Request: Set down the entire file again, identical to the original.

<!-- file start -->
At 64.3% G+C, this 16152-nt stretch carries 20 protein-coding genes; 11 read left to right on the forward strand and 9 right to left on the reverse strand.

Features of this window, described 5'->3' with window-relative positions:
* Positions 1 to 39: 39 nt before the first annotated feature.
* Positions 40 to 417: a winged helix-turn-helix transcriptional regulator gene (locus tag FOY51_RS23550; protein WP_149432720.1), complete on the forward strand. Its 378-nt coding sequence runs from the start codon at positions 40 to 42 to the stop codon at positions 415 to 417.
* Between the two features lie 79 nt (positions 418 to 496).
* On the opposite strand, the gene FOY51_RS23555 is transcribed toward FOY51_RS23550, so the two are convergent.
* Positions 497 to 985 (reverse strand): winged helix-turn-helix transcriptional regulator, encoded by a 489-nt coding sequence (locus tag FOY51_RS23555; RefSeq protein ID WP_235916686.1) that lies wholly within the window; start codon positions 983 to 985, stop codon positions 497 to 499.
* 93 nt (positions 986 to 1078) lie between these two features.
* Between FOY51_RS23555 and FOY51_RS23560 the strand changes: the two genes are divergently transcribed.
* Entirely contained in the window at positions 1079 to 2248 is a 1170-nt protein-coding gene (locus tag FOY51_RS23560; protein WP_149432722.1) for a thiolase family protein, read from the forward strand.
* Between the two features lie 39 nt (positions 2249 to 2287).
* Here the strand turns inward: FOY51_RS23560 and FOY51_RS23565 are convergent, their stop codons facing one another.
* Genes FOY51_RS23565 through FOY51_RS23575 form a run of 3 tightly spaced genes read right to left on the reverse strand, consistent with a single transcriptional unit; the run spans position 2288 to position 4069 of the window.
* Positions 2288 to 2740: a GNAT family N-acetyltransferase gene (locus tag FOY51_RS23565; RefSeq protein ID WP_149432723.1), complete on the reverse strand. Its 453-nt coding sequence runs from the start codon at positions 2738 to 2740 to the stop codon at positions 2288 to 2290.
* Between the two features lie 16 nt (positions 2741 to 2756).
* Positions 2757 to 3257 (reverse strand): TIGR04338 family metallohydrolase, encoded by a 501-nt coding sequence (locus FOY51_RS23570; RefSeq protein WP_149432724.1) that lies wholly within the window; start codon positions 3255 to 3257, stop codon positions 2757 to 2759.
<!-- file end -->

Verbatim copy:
At 64.3% G+C, this 16152-nt stretch carries 20 protein-coding genes; 11 read left to right on the forward strand and 9 right to left on the reverse strand.

Features of this window, described 5'->3' with window-relative positions:
* Positions 1 to 39: 39 nt before the first annotated feature.
* Positions 40 to 417: a winged helix-turn-helix transcriptional regulator gene (locus tag FOY51_RS23550; protein WP_149432720.1), complete on the forward strand. Its 378-nt coding sequence runs from the start codon at positions 40 to 42 to the stop codon at positions 415 to 417.
* Between the two features lie 79 nt (positions 418 to 496).
* On the opposite strand, the gene FOY51_RS23555 is transcribed toward FOY51_RS23550, so the two are convergent.
* Positions 497 to 985 (reverse strand): winged helix-turn-helix transcriptional regulator, encoded by a 489-nt coding sequence (locus tag FOY51_RS23555; RefSeq protein ID WP_235916686.1) that lies wholly within the window; start codon positions 983 to 985, stop codon positions 497 to 499.
* 93 nt (positions 986 to 1078) lie between these two features.
* Between FOY51_RS23555 and FOY51_RS23560 the strand changes: the two genes are divergently transcribed.
* Entirely contained in the window at positions 1079 to 2248 is a 1170-nt protein-coding gene (locus tag FOY51_RS23560; protein WP_149432722.1) for a thiolase family protein, read from the forward strand.
* Between the two features lie 39 nt (positions 2249 to 2287).
* Here the strand turns inward: FOY51_RS23560 and FOY51_RS23565 are convergent, their stop codons facing one another.
* Genes FOY51_RS23565 through FOY51_RS23575 form a run of 3 tightly spaced genes read right to left on the reverse strand, consistent with a single transcriptional unit; the run spans position 2288 to position 4069 of the window.
* Positions 2288 to 2740: a GNAT family N-acetyltransferase gene (locus tag FOY51_RS23565; RefSeq protein ID WP_149432723.1), complete on the reverse strand. Its 453-nt coding sequence runs from the start codon at positions 2738 to 2740 to the stop codon at positions 2288 to 2290.
* Between the two features lie 16 nt (positions 2741 to 2756).
* Positions 2757 to 3257 (reverse strand): TIGR04338 family metallohydrolase, encoded by a 501-nt coding sequence (locus FOY51_RS23570; RefSeq protein WP_149432724.1) that lies wholly within the window; start codon positions 3255 to 3257, stop codon positions 2757 to 2759.